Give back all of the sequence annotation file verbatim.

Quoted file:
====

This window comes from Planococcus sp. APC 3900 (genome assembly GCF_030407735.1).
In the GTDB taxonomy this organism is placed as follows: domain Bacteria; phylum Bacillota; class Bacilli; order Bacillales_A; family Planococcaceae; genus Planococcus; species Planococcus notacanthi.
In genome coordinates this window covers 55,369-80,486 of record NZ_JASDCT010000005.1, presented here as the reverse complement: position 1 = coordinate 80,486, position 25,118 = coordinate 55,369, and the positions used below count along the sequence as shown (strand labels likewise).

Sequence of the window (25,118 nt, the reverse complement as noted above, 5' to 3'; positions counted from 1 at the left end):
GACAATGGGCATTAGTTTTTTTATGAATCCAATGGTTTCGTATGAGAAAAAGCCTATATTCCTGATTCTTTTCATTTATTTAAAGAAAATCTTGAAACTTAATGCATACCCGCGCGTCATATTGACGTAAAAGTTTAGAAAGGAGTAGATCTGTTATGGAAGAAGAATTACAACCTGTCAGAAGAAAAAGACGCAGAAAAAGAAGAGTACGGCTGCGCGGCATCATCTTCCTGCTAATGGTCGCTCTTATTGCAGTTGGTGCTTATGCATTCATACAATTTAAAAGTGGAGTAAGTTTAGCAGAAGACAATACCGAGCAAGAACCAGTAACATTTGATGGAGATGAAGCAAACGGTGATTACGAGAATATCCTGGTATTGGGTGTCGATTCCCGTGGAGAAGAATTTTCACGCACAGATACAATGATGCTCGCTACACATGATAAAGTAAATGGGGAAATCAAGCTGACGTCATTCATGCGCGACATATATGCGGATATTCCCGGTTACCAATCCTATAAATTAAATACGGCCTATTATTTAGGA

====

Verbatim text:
This window comes from Planococcus sp. APC 3900 (genome assembly GCF_030407735.1).
In the GTDB taxonomy this organism is placed as follows: domain Bacteria; phylum Bacillota; class Bacilli; order Bacillales_A; family Planococcaceae; genus Planococcus; species Planococcus notacanthi.
In genome coordinates this window covers 55,369-80,486 of record NZ_JASDCT010000005.1, presented here as the reverse complement: position 1 = coordinate 80,486, position 25,118 = coordinate 55,369, and the positions used below count along the sequence as shown (strand labels likewise).

Sequence of the window (25,118 nt, the reverse complement as noted above, 5' to 3'; positions counted from 1 at the left end):
GACAATGGGCATTAGTTTTTTTATGAATCCAATGGTTTCGTATGAGAAAAAGCCTATATTCCTGATTCTTTTCATTTATTTAAAGAAAATCTTGAAACTTAATGCATACCCGCGCGTCATATTGACGTAAAAGTTTAGAAAGGAGTAGATCTGTTATGGAAGAAGAATTACAACCTGTCAGAAGAAAAAGACGCAGAAAAAGAAGAGTACGGCTGCGCGGCATCATCTTCCTGCTAATGGTCGCTCTTATTGCAGTTGGTGCTTATGCATTCATACAATTTAAAAGTGGAGTAAGTTTAGCAGAAGACAATACCGAGCAAGAACCAGTAACATTTGATGGAGATGAAGCAAACGGTGATTACGAGAATATCCTGGTATTGGGTGTCGATTCCCGTGGAGAAGAATTTTCACGCACAGATACAATGATGCTCGCTACACATGATAAAGTAAATGGGGAAATCAAGCTGACGTCATTCATGCGCGACATATATGCGGATATTCCCGGTTACCAATCCTATAAATTAAATACGGCCTATTATTTAGGA